Apple has long pushed AppleScript as an easy-to-learn, English-like way of automating repetitive tasks on a Mac. Alas, I and many, many others have discovered from painful experience that AppleScript is hugely difficult to approach -- its learning curve never seems to flatten out. Even after writing thousands of lines of code in several programs that (eventually) worked, I still feel I'm groping in the dark every time I try something new. I've read other books on AppleScript, looking for one that would open the magic door and reveal the simple, friendly AppleScript that's supposed to exist.
Matt Neuburg has given us the first AppleScript book that tells the deep truth: AppleScript is a quirky, inconsistent programming language that is not only hard to learn, but hard to learn for fundamental, structural reasons. Neuburg exposes the unavoidable difficulties that are built into AppleScript's design, and then shows us practical techniques for accomodating to them and using them.
Anyone who reads this book carefully will be able to apply AppleScript with greater understanding and less wasted time, and be able to use it with far less of the disappointment, frustration, and even rage felt by all too many people who collide unprepared with AppleScript's tricks and traps.
Since there's no "look inside the book" feature, let me summarize the main sections. Part I explores AppleScript in a system context: what it is meant to do; how it is used (with an intro to the Script Editor); and what its basic concepts are. (Contra another reviewer, this 90pp part contains nothing about history; it's all current and relevant stuff, needed later in the book.)
Central to Part I is Chapter 3, "The AppleScript Experience," which describes the actual process of building a program. This chapter so perfectly reflected the confusions, frustrations, and dead-ends that I've experienced with AppleScript that I was sold: this guy really understands the problems! He doesn't minimize them or blame them on me. Maybe he can show me ways to work around them, but whether he does or not, at least he'd validated them.
Part II, 200pp, is a detailed and insightful exposition of the AppleScript language. Early in this part is a discussion of "The 'English-Likeness' Monster," showing how the attempt to be friendly distorts the language and confuses users.
Then Neuburg examines every detail of AppleScript's syntax and semantics. He doesn't do this like a typical "tech writer," rephrasing the official documentation. He has taken the time to write code to test out every corner case and exception of the language, and he lays them all bare. He looks into AppleScript's baroque scoping rules and its inconsistent rules for implicit coercion of types.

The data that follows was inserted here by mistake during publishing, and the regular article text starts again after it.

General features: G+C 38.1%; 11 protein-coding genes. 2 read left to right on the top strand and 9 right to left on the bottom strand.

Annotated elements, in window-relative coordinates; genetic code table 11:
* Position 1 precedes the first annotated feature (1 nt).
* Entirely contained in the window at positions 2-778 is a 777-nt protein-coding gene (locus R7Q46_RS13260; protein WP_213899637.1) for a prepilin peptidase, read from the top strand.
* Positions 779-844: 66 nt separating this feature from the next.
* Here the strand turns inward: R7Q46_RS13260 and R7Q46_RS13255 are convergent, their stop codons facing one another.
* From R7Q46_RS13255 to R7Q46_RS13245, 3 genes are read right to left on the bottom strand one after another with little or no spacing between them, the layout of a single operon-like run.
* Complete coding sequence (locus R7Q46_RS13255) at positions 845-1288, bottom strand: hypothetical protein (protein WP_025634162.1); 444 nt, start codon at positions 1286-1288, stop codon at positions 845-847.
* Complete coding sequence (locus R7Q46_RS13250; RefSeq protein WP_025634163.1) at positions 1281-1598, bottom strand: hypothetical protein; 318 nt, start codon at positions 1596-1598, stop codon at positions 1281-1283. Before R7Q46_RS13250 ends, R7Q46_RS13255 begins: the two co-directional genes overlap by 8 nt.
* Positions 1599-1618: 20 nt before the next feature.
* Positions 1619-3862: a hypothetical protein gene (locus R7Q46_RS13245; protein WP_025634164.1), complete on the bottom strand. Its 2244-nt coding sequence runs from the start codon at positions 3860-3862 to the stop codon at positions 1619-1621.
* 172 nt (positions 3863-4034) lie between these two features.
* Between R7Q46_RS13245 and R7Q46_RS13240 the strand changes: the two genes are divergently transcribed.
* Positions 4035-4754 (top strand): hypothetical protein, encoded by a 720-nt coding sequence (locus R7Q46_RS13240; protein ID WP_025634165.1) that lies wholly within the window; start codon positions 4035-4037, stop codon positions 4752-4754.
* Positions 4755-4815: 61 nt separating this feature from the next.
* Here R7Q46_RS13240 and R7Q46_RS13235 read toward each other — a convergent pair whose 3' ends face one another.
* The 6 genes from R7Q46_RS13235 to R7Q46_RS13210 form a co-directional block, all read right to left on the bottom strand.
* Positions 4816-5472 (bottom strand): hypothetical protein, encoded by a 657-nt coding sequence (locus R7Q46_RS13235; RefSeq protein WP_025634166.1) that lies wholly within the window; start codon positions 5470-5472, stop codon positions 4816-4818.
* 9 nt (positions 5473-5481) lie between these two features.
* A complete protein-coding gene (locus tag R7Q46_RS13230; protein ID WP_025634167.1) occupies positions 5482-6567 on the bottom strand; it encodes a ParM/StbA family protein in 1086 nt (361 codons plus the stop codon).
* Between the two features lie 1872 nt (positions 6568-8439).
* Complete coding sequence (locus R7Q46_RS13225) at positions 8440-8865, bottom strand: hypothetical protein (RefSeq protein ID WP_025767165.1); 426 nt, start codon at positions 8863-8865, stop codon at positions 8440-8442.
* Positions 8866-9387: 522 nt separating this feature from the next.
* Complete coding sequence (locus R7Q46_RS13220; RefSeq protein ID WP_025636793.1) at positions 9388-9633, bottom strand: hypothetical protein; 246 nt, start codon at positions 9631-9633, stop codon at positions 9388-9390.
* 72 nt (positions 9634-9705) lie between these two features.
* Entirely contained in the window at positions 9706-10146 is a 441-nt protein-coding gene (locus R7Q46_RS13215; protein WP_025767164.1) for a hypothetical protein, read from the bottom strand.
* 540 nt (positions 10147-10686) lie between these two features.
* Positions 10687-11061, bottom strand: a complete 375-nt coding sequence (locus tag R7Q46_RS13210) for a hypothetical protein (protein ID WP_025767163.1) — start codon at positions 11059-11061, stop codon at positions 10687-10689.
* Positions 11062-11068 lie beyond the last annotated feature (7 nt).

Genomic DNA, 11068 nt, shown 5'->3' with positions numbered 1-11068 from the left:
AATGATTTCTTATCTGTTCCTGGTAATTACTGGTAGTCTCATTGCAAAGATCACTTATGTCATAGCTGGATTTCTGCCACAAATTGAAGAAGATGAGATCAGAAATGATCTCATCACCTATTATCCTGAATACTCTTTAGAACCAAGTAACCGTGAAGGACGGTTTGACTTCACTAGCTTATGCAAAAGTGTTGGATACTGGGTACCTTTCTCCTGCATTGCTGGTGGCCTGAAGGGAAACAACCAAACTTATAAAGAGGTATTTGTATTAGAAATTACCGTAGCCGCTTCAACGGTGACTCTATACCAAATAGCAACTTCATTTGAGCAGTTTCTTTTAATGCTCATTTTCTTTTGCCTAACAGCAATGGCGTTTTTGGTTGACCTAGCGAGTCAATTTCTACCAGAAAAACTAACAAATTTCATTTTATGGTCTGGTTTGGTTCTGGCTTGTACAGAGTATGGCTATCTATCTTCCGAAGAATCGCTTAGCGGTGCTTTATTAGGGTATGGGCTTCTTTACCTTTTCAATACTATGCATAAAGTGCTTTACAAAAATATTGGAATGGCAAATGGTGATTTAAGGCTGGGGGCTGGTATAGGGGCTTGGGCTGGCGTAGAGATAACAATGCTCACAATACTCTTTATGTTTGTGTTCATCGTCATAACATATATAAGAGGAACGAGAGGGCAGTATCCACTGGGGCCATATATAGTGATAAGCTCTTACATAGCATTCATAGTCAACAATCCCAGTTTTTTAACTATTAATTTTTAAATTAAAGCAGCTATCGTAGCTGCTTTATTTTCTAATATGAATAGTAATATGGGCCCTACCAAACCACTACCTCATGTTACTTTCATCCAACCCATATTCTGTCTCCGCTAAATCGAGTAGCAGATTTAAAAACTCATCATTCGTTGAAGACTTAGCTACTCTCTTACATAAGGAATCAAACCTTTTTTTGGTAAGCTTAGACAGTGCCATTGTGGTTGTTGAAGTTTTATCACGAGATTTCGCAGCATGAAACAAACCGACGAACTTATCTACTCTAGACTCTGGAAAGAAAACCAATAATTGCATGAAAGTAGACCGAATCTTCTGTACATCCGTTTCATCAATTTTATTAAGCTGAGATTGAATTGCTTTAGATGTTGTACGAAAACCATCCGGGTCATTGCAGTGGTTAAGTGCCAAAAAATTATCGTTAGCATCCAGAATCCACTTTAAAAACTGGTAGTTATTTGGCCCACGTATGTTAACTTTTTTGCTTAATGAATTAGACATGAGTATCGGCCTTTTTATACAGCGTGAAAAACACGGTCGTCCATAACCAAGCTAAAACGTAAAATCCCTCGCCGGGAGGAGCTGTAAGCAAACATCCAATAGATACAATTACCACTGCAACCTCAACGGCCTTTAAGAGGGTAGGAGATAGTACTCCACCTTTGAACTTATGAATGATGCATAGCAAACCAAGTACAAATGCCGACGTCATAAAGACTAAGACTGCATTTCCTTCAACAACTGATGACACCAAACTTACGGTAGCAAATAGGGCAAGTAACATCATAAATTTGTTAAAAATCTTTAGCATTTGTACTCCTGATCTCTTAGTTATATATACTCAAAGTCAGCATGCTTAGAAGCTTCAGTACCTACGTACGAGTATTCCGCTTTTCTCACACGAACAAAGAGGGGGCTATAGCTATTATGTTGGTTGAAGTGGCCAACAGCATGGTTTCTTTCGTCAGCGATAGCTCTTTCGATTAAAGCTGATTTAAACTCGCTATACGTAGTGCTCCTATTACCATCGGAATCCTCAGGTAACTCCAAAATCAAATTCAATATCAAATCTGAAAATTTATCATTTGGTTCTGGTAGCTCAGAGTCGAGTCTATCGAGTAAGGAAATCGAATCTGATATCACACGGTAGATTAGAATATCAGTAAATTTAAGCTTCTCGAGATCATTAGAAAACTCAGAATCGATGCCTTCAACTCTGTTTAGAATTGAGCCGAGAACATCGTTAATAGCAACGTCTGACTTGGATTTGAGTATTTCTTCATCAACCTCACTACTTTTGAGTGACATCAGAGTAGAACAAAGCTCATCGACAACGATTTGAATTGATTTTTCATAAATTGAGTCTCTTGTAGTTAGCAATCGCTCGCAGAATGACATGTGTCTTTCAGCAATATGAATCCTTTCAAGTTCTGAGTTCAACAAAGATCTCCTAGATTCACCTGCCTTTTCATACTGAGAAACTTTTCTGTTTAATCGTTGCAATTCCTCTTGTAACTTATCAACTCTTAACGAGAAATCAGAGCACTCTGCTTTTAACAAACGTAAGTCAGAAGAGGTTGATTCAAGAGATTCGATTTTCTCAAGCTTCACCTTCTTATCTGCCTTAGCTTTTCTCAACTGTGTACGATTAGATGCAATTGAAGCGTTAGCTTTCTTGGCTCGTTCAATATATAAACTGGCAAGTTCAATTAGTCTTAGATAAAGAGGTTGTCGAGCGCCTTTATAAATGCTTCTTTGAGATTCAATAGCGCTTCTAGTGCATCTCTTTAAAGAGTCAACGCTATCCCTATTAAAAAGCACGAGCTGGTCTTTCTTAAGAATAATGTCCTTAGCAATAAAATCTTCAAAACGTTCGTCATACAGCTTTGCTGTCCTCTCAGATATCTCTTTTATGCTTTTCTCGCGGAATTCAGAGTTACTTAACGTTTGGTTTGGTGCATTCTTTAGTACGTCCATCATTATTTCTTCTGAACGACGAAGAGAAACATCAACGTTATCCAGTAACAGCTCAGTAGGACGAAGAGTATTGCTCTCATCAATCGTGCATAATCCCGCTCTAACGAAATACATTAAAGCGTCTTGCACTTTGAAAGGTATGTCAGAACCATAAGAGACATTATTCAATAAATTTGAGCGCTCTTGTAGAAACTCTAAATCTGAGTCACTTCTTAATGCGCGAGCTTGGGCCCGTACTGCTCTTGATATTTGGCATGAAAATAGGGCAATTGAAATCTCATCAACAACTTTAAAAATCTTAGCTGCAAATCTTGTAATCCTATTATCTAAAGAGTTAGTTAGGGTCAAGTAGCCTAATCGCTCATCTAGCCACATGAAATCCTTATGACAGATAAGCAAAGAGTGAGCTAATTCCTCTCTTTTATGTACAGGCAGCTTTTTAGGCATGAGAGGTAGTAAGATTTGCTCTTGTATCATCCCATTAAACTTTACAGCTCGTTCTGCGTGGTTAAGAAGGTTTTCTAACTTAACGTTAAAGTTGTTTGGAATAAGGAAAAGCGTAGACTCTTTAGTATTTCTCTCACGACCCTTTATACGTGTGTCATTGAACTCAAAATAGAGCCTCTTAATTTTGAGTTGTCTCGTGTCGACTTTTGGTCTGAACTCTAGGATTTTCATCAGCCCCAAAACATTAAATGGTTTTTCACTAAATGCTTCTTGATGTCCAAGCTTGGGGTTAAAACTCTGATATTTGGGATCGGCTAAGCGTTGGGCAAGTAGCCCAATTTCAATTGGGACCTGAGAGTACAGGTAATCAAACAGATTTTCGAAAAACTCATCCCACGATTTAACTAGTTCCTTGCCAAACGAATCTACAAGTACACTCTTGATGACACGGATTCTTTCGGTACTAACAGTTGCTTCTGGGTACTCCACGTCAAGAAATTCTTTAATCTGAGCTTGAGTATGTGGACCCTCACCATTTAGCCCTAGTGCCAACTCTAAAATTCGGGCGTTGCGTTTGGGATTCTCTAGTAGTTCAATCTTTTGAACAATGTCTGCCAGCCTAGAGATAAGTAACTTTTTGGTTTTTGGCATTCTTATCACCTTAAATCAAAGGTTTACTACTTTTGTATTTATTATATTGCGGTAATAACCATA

All of Part II is meat and drink to a fan of programming languages, and I read it through like a good novel. More to the point, it's a deep and thorough job of documenting the actuality of AppleScript: what syntax works, what the tricks and traps are, and what to avoid.
Part III tries to extend the same thorough methods to the process of creating applications in AppleScript, beginning with application dictionaries. Here Neuburg, like every other AppleScript user, bangs hard into the basic structural flaw of AppleScript: that all the interesting semantics and no small part of the syntax are implemented in other applications, not in AppleScript. Everything you want to actually accomplish with AppleScript, you do by sending messages to other programs -- the Finder, TextEdit, BBEdit, Mail, and so forth. The only documentation you have is each app's dictionary, and it can never be adequate. Chapter 19, "Dictionaries," contains a long editorial on "Inadequacies of the Dictionary" that details all the reasons that an app's dictionary can never tell you enough to use the app. Some of the reasons are structural (there's just no way to express the needed information) and some are due to human failure (the people who write dictionaries do a clumsy, inconsistent, and sometimes erroneous job). Neuburg can't fix these issues, but he does his best to prepare you to work around them. Nevertheless, as he says in another context, "AppleScript programming is often indistinguishable from guessing."
To sum up: this book is a deep, thorough exploration of all the quirks, dusty corners, and skeleton-filled closets of AppleScript. Reading it will make you far better prepared to use AppleScript productively.